“[Kids] can’t learn if they aren’t fed well. They can’t learn if there’s not enough nutrition there.”

“Chicken can be a processed ­nugget or a locally sourced drum­stick — the USDA doesn’t regulate that,” he explains. “That’s regulated by district values and beliefs.”

This speaks to another equity issue: If a child’s school lunch is tech­nically meeting regulatory standards but is full of ultraprocessed products, and another child gets lunch from home packed with organic carrots and nitrate- or nitrite-free deli meat, one of those children is better poised for success, says Fleishman.

“They can’t learn if they aren’t fed well. They can’t learn if there’s not enough nutrition there.”

The Road Ahead

Each school district faces different challenges. Some have had their kitchen gear stripped over the years as processed food became the norm; others lack a well-trained labor force; and many are crunched financially. Most, if not all, are facing supply-chain challenges.

Still, districts nationwide are fighting back, often with the help of nonprofits like the Chef Ann Foundation, the Urban School Food Alliance, and the Life Time Foundation. These organizations connect districts to knife-skills and other kitchen training; introduce scratch-cooking initiatives; provide funds for new kitchen equipment; or offer information about more sustainable food ­procurement.

“That’s the beautiful thing about the last few years — the collective approach to work and every­one coming together to eliminate ingredients of concern and encourage more scratch cooking,” says Life Time Foundation senior program manager Valeria La Rosa. “Working together makes us stronger and ensures we’ll get to the ultimate goal faster.”

“More and more we see the connection between nutrition, physical health, and mental health, and how those things are connected to food environment and sustainability.”

The Life Time Foundation’s goals include providing grants to school districts on their journeys toward a healthier food system. That might mean a focus on scratch cooking, free software (the program Green ­Onion identifies ingredients of concern and provides a database of healthier substitutes), and even initiatives like the Urban School Food Alliance’s chicken pilot project, which supports better-quality chicken produced by smaller regional manufacturers and which receives funding from the foundation.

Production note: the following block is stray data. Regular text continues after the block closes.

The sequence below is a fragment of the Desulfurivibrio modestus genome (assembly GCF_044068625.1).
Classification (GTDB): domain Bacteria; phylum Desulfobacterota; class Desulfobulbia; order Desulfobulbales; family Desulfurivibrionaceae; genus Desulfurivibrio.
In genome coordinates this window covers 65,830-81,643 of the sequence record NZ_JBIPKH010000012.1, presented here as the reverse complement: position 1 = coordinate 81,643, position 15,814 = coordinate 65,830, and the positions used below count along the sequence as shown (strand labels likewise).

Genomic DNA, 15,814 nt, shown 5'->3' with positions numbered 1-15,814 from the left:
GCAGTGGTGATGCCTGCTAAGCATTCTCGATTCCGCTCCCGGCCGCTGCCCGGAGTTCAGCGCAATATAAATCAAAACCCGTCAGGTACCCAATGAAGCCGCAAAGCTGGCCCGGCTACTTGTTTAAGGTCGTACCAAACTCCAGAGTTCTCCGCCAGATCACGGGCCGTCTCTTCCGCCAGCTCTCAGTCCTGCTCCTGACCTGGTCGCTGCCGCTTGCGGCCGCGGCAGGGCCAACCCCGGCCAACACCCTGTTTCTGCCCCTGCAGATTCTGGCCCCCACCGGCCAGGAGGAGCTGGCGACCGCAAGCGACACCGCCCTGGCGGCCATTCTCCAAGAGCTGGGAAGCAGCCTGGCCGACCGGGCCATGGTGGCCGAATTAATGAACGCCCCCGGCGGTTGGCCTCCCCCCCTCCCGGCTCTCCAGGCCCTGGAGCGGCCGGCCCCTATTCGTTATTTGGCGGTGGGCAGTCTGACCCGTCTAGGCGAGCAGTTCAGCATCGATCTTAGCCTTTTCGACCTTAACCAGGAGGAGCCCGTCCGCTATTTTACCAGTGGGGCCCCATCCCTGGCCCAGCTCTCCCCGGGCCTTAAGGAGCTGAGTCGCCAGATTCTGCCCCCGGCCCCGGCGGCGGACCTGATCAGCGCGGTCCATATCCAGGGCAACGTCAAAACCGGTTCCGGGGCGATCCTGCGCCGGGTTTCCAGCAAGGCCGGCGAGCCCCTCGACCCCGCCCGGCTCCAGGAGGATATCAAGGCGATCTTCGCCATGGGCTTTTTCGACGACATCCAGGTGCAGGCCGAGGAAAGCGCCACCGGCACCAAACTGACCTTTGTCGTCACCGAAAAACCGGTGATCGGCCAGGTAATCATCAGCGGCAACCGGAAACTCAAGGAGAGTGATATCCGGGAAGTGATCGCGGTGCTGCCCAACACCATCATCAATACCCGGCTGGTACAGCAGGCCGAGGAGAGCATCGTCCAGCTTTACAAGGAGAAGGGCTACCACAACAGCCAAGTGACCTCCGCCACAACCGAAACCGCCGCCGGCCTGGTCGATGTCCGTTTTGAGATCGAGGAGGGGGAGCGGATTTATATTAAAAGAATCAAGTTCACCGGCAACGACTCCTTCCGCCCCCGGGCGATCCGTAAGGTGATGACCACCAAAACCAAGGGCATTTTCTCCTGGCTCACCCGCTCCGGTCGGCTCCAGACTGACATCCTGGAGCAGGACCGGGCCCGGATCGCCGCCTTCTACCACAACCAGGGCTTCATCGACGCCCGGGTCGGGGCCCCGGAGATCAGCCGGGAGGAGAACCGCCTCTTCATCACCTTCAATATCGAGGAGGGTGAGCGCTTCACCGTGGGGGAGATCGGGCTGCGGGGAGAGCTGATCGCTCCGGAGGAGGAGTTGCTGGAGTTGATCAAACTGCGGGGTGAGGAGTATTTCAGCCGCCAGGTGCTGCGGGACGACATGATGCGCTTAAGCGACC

New York City Public Schools has done an extraordinary job on this front, La Rosa notes. According to the city’s education department, the system is meeting and exceeding USDA nutritional guidelines. Mondays and Fridays are meatless, and all chicken served is humanely raised with no antibiotics. Plus, their meals are free to every student.

Nicole Brownstein, the district’s director of media relations, adds that they’re also taking a look at sustainability. “We are continuously looking for products that sustain our food and ecosystem,” she explains. “We have many local products featured on our menu daily. We’ve also launched a student-led Plastic Free Lunch Day monthly in schools.”

Fleishman adds that some schools are looking into buying milk in bulk — which would require dispensing machines — rather than in single-serve containers, which are one of the largest sources of waste in public schools. The shift toward sustainability is a slow one, but it’s gaining momentum, and experts agree there’s a lot of reason to hope for a more sustainable food future for our public schools.

“I work daily with people who are trying to create change, and I see how this movement has grown,” Fleishman says. “More and more, we see the connection between nutrition, physical health, and mental health, and how those things are connected to food environment and sustainability.

“All of these things will cost us money to deal with,” she continues. “You can reduce what you spend on school meals now and pay for the ramifications in the future, but either way, you’re paying.”

This article originally appeared as “The State of School Lunch” in the September/October 2023 issue of Experience Life.

Katie Dohman

Katie Dohman is a writer and editor in St. Paul, Minn.